There are entire websites devoted to this way of life – but then there are also checks made on you every time you have to show your passport at any airport/port/border for example, and many nations have CCTV on their town and city streets.  So, big brother is always watching, and unless you’re adept at disguising your identity and you really have something serious to hide, it’s probably not worth going to such extremes and trying to disappear!

What is achievable is severing the majority of ties with the UK.  As stated you can say goodbye to the British taxman, and you can take up permanent residency in a country which is perhaps less overbearing.  You can even renounce your British citizenship and change your nation of domicile eventually if you really want to take things to extreme.

Is Severing Every Tie with Britain a Good Idea?

At Expatra our position is that every innocent person has the right to privacy and freedom in life…but how far should one take this?  The British Foreign and Commonwealth Office invites all expats (and Brits travelling overseas) to sign up to LOCATE, their consular registration service.  The benefits are outlined as being: –

“If a major catastrophe occurs we’ll have an instant record of your details so we can contact you to make sure you’re OK and provide advice.

If family and friends need to get in touch with you we can help them to find you.

It only takes a few minutes to register your travel or residence information online and the local British Embassy will know you are coming.  You do not need to contact them directly.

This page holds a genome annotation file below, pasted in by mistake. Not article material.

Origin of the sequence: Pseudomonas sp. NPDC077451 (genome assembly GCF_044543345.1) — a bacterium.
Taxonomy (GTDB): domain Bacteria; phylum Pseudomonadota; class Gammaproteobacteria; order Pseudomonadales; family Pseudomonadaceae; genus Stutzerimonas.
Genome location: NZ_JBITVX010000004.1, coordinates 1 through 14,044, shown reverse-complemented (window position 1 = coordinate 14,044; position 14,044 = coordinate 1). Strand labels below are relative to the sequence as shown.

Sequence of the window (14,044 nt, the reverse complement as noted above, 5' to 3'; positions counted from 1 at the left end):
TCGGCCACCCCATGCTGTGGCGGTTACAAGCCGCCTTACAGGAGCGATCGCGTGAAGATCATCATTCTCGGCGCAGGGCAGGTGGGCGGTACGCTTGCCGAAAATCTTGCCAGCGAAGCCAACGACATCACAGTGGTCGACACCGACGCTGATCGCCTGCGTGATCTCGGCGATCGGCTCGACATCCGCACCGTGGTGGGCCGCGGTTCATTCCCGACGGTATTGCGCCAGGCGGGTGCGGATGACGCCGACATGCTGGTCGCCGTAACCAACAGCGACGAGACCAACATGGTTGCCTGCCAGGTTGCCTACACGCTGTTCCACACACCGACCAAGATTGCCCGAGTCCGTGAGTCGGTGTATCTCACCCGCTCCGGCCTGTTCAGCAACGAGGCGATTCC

You only need to register for the service once and then update your account when you make a new trip abroad or change your country of residence.  You can even add planned trips abroad up to a year ahead.

LOCATE improves our ability to provide help in an emergency and reduce delay and worry in times of stress for family and friends at home.”

On the one hand, clearly LOCATE also allows big brother to know where you are at all times even though you’re perhaps no longer a British resident.  It enables the British government to keep stats and facts about you live on databases and it means that ‘you can run but you can’t hide’ from the state’s presence in your life!  All exceptionally negative facts.

On the other hand, as we have literally just seen in New Zealand and Japan, massive and devastating events can happen and anyone can get caught up in them.  If you’re abroad and you’re affected, how will your family back home be able to contact you or find out where you are if you’re hospitalised – or worse?  Supposedly, if you’re registered with LOCATE, the local consular staff can help.

Ultimately it is 100% a personal choice – you need to weigh up the pros and cons of allowing big brother to keep tabs on you when you expatriate to live abroad.  You can slip under the radar, fall off it altogether, or remain on the periphery of its reaches.  There are advantages and disadvantages to either approach.